We pride ourselves on honesty and transparency with our clients.
We realize that uncertainty about attorneys’ fees can be the most daunting part about seeking counsel. It is difficult to know which payment option best suits your case until we have had a consultation. We find that offering some general guidelines about our fee structures upfront can be helpful to potential clients, especially to those who have never hired an attorney.
When applicable, we will quote an initial retainer amount and an hourly fee at the conclusion of your consultation.
A retainer works like a security deposit – the deposit is held in the client’s trust account throughout representation and is then applied to the final bill or refunded to the client when the case closed. Depending on the nature and complexity of the case and the amount of work expected to be performed, a typical initial retainer will range from $500 to $5,000.
Based on the details of the case, we also will try to prepare you for the range of fees that might be involved. Keep in mind, any estimate is simply that: an estimate. It is difficult to determine the final amount of attorney’s fees because of the numerous factors, including opposing parties, opposing attorneys, witnesses, judge assignments, and government agencies. Our goal is to be as up front with you as possible. You should be cautious of attorneys that may promise specific outcomes or results.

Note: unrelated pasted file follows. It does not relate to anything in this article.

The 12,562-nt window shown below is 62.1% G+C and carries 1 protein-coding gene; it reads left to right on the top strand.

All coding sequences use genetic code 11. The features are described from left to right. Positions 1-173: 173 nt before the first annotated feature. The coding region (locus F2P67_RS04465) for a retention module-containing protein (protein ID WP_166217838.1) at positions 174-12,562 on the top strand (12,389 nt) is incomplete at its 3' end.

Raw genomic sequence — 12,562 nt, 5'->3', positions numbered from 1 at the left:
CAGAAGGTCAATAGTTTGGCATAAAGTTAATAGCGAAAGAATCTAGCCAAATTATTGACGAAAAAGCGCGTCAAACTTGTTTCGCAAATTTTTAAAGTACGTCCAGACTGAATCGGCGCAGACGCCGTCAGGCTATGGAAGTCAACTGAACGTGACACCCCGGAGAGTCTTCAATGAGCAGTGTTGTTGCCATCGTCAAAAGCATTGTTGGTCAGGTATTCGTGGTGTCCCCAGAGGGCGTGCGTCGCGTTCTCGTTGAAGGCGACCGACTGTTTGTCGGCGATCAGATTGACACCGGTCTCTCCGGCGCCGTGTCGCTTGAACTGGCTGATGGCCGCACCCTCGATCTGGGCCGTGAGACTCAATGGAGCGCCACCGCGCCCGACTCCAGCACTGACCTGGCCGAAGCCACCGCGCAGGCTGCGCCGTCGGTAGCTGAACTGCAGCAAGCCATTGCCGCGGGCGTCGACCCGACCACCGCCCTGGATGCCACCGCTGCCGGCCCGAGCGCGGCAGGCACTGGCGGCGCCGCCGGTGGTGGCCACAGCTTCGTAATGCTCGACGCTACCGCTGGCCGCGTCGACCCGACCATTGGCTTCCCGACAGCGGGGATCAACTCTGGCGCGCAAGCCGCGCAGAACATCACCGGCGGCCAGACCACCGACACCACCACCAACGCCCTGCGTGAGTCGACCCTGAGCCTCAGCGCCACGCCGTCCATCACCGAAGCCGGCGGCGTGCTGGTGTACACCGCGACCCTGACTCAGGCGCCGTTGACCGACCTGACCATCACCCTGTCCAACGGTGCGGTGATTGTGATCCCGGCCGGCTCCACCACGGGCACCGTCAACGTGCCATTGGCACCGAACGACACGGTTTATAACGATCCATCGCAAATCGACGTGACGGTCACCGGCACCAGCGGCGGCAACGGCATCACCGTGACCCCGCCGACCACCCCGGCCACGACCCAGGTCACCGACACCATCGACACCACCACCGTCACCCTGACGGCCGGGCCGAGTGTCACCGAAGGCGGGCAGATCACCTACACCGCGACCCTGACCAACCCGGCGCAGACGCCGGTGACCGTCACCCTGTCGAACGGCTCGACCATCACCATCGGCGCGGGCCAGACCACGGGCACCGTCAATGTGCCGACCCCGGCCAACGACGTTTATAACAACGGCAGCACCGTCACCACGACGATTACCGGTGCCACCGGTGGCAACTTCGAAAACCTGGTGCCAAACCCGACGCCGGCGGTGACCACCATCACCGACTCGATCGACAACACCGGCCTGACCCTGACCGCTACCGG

A contingent fee means that your attorney’s fees and costs will be paid with a percentage of your settlement or award at the end of your case, rather than paying hourly fees as the case proceeds.
Contingent fee arrangements are only offered for specific types of claims, and JacksonWhite’s contingency percentage is typically 33%-40% of any gross recovery. Costs are not included and are dealt with separately. We also recommend that you should be cautious when considering an attorney who promises “no fees” unless they obtain a recovery for you.
Often on overtime cases, we offer a combination of a flat fee or hourly fee and a contingent fee. This is referred to as a “blended” or “hybrid” fee agreement. An example of this would be agreeing to a reduced hourly rate and then a smaller contingent fee percentage. Some clients prefer this method to help offset immediate out-of-pocket costs.